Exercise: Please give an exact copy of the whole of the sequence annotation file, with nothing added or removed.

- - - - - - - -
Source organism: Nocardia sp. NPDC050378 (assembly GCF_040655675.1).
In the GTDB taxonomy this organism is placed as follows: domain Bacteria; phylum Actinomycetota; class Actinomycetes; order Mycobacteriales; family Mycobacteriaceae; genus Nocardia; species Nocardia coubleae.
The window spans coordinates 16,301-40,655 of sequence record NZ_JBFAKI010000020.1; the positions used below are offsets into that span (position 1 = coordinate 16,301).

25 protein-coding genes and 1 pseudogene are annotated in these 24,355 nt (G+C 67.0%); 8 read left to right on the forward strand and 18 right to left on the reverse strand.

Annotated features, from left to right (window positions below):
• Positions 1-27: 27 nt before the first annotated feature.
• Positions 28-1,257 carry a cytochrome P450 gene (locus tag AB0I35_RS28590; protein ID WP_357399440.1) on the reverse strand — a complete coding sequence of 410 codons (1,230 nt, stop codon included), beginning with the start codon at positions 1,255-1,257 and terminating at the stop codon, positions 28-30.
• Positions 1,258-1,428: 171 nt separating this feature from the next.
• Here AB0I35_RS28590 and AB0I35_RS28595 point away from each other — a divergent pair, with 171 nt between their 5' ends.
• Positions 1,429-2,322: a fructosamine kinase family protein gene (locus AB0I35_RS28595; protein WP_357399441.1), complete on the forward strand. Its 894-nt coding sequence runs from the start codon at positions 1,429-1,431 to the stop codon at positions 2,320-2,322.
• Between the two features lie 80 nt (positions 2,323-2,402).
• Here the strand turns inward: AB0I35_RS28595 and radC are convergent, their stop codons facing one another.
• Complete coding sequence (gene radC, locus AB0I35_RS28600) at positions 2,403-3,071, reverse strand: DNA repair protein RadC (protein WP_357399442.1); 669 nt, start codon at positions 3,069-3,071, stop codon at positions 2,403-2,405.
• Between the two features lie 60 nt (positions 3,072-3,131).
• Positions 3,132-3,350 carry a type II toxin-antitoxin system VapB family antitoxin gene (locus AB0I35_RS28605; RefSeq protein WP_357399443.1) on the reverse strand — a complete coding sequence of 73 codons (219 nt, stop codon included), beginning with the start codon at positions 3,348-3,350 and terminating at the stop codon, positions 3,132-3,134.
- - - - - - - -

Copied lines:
Source organism: Nocardia sp. NPDC050378 (assembly GCF_040655675.1).
In the GTDB taxonomy this organism is placed as follows: domain Bacteria; phylum Actinomycetota; class Actinomycetes; order Mycobacteriales; family Mycobacteriaceae; genus Nocardia; species Nocardia coubleae.
The window spans coordinates 16,301-40,655 of sequence record NZ_JBFAKI010000020.1; the positions used below are offsets into that span (position 1 = coordinate 16,301).

25 protein-coding genes and 1 pseudogene are annotated in these 24,355 nt (G+C 67.0%); 8 read left to right on the forward strand and 18 right to left on the reverse strand.

Annotated features, from left to right (window positions below):
• Positions 1-27: 27 nt before the first annotated feature.
• Positions 28-1,257 carry a cytochrome P450 gene (locus tag AB0I35_RS28590; protein ID WP_357399440.1) on the reverse strand — a complete coding sequence of 410 codons (1,230 nt, stop codon included), beginning with the start codon at positions 1,255-1,257 and terminating at the stop codon, positions 28-30.
• Positions 1,258-1,428: 171 nt separating this feature from the next.
• Here AB0I35_RS28590 and AB0I35_RS28595 point away from each other — a divergent pair, with 171 nt between their 5' ends.
• Positions 1,429-2,322: a fructosamine kinase family protein gene (locus AB0I35_RS28595; protein WP_357399441.1), complete on the forward strand. Its 894-nt coding sequence runs from the start codon at positions 1,429-1,431 to the stop codon at positions 2,320-2,322.
• Between the two features lie 80 nt (positions 2,323-2,402).
• Here the strand turns inward: AB0I35_RS28595 and radC are convergent, their stop codons facing one another.
• Complete coding sequence (gene radC, locus AB0I35_RS28600) at positions 2,403-3,071, reverse strand: DNA repair protein RadC (protein WP_357399442.1); 669 nt, start codon at positions 3,069-3,071, stop codon at positions 2,403-2,405.
• Between the two features lie 60 nt (positions 3,072-3,131).
• Positions 3,132-3,350 carry a type II toxin-antitoxin system VapB family antitoxin gene (locus AB0I35_RS28605; RefSeq protein WP_357399443.1) on the reverse strand — a complete coding sequence of 73 codons (219 nt, stop codon included), beginning with the start codon at positions 3,348-3,350 and terminating at the stop codon, positions 3,132-3,134.